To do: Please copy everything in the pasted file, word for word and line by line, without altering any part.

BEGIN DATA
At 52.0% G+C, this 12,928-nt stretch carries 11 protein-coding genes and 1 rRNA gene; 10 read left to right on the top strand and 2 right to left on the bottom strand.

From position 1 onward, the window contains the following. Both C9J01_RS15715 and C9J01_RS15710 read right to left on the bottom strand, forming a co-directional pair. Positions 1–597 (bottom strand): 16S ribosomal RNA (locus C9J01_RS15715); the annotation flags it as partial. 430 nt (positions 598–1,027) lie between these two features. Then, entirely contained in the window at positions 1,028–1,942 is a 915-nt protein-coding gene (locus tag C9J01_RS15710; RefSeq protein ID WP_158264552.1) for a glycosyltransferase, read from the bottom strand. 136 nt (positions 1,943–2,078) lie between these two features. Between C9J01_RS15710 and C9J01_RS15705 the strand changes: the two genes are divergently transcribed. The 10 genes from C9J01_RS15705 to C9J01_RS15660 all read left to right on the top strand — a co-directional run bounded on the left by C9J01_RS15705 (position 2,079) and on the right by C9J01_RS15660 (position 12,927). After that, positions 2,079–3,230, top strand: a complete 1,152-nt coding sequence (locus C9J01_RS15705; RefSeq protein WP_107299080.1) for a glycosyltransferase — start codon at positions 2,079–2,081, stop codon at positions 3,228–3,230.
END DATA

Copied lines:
At 52.0% G+C, this 12,928-nt stretch carries 11 protein-coding genes and 1 rRNA gene; 10 read left to right on the top strand and 2 right to left on the bottom strand.

From position 1 onward, the window contains the following. Both C9J01_RS15715 and C9J01_RS15710 read right to left on the bottom strand, forming a co-directional pair. Positions 1–597 (bottom strand): 16S ribosomal RNA (locus C9J01_RS15715); the annotation flags it as partial. 430 nt (positions 598–1,027) lie between these two features. Then, entirely contained in the window at positions 1,028–1,942 is a 915-nt protein-coding gene (locus tag C9J01_RS15710; RefSeq protein ID WP_158264552.1) for a glycosyltransferase, read from the bottom strand. 136 nt (positions 1,943–2,078) lie between these two features. Between C9J01_RS15710 and C9J01_RS15705 the strand changes: the two genes are divergently transcribed. The 10 genes from C9J01_RS15705 to C9J01_RS15660 all read left to right on the top strand — a co-directional run bounded on the left by C9J01_RS15705 (position 2,079) and on the right by C9J01_RS15660 (position 12,927). After that, positions 2,079–3,230, top strand: a complete 1,152-nt coding sequence (locus C9J01_RS15705; RefSeq protein WP_107299080.1) for a glycosyltransferase — start codon at positions 2,079–2,081, stop codon at positions 3,228–3,230.